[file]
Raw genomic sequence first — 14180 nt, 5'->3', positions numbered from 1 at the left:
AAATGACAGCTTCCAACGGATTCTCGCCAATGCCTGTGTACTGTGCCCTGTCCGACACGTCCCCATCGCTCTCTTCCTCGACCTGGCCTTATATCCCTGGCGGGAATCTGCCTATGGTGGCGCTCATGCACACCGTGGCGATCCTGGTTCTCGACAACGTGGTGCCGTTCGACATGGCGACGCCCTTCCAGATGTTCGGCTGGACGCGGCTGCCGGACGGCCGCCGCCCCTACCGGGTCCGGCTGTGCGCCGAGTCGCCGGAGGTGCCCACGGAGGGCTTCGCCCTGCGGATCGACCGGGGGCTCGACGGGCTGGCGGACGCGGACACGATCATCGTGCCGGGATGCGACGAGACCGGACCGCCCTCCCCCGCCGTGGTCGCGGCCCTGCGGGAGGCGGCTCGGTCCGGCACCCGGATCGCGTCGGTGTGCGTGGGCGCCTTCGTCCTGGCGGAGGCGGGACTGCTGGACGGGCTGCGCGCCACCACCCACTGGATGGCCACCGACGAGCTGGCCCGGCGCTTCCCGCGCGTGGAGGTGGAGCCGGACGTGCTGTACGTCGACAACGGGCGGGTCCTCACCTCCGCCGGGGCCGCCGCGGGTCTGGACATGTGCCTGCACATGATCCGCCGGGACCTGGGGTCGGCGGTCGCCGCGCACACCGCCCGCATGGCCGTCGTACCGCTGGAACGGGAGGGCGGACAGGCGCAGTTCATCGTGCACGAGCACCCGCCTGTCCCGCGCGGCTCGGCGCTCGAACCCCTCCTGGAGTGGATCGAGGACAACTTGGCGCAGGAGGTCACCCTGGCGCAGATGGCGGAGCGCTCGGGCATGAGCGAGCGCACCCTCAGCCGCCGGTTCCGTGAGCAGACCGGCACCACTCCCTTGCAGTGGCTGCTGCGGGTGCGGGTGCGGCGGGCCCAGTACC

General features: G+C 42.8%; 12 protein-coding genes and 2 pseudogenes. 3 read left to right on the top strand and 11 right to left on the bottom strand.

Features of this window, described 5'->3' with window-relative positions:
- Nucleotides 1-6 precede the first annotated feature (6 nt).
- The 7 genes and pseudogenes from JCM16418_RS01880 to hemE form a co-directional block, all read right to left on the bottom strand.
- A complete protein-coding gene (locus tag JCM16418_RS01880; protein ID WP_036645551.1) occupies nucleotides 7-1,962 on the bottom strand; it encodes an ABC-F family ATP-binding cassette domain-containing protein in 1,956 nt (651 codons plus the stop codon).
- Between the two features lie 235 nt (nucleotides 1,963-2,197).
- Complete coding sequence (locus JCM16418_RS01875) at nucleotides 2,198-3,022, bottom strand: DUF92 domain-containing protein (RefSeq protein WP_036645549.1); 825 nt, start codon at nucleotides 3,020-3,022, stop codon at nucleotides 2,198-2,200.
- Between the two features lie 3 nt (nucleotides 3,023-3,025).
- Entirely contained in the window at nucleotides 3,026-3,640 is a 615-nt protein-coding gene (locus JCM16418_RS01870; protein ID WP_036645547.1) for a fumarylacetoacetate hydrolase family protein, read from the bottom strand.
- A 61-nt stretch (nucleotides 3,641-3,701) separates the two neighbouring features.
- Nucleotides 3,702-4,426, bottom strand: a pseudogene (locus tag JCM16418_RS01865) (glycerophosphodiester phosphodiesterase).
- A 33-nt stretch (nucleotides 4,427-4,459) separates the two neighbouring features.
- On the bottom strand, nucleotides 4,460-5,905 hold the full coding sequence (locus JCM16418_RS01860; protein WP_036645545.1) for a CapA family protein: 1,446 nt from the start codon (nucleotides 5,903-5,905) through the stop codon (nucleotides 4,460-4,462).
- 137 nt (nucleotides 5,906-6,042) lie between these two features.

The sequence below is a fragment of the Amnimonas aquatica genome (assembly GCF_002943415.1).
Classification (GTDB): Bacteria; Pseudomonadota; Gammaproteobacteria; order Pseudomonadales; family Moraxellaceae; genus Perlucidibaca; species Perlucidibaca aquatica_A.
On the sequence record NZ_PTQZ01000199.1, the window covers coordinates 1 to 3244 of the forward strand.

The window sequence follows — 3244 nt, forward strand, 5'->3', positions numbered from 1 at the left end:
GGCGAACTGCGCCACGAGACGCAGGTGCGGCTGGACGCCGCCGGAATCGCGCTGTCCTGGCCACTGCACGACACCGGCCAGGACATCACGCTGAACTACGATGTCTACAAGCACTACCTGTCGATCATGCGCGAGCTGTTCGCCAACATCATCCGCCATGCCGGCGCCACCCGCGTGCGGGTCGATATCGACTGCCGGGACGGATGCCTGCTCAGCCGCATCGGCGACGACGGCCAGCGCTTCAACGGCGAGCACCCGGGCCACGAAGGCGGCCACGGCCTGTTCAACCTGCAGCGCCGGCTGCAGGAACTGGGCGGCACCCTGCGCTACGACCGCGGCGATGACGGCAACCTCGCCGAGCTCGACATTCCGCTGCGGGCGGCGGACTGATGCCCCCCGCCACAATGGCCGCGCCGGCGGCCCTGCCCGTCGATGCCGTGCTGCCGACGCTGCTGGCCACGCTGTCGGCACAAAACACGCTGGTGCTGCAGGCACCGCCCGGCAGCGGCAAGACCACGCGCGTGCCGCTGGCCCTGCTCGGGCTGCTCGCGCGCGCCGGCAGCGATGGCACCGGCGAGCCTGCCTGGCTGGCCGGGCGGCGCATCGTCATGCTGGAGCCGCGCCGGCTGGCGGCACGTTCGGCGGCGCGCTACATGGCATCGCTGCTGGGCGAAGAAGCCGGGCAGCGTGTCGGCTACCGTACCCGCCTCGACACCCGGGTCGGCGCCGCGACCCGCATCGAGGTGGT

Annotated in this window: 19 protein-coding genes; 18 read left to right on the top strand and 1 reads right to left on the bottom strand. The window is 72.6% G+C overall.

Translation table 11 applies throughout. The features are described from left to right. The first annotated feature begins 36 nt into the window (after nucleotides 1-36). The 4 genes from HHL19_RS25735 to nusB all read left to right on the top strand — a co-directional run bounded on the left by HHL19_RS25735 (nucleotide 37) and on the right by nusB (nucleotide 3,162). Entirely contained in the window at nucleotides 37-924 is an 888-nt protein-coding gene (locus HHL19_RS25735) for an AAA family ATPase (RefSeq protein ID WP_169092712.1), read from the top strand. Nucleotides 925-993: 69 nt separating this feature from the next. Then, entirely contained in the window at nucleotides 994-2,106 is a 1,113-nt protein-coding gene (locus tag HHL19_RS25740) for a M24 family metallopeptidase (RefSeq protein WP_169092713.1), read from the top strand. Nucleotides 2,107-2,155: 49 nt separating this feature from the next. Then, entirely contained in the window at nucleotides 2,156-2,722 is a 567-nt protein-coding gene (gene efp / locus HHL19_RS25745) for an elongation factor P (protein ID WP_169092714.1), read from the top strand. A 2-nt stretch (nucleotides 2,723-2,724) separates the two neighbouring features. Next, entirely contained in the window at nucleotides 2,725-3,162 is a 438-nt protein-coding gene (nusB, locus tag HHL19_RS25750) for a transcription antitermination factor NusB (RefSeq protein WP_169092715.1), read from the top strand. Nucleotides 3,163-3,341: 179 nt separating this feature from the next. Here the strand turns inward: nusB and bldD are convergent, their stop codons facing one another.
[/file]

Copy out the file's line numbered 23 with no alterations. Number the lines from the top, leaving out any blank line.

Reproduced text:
Translation table 11 applies throughout. The features are described from left to right. The first annotated feature begins 36 nt into the window (after nucleotides 1-36). The 4 genes from HHL19_RS25735 to nusB all read left to right on the top strand — a co-directional run bounded on the left by HHL19_RS25735 (nucleotide 37) and on the right by nusB (nucleotide 3,162). Entirely contained in the window at nucleotides 37-924 is an 888-nt protein-coding gene (locus HHL19_RS25735) for an AAA family ATPase (RefSeq protein ID WP_169092712.1), read from the top strand. Nucleotides 925-993: 69 nt separating this feature from the next. Then, entirely contained in the window at nucleotides 994-2,106 is a 1,113-nt protein-coding gene (locus tag HHL19_RS25740) for a M24 family metallopeptidase (RefSeq protein WP_169092713.1), read from the top strand. Nucleotides 2,107-2,155: 49 nt separating this feature from the next. Then, entirely contained in the window at nucleotides 2,156-2,722 is a 567-nt protein-coding gene (gene efp / locus HHL19_RS25745) for an elongation factor P (protein ID WP_169092714.1), read from the top strand. A 2-nt stretch (nucleotides 2,723-2,724) separates the two neighbouring features. Next, entirely contained in the window at nucleotides 2,725-3,162 is a 438-nt protein-coding gene (nusB, locus tag HHL19_RS25750) for a transcription antitermination factor NusB (RefSeq protein WP_169092715.1), read from the top strand. Nucleotides 3,163-3,341: 179 nt separating this feature from the next. Here the strand turns inward: nusB and bldD are convergent, their stop codons facing one another.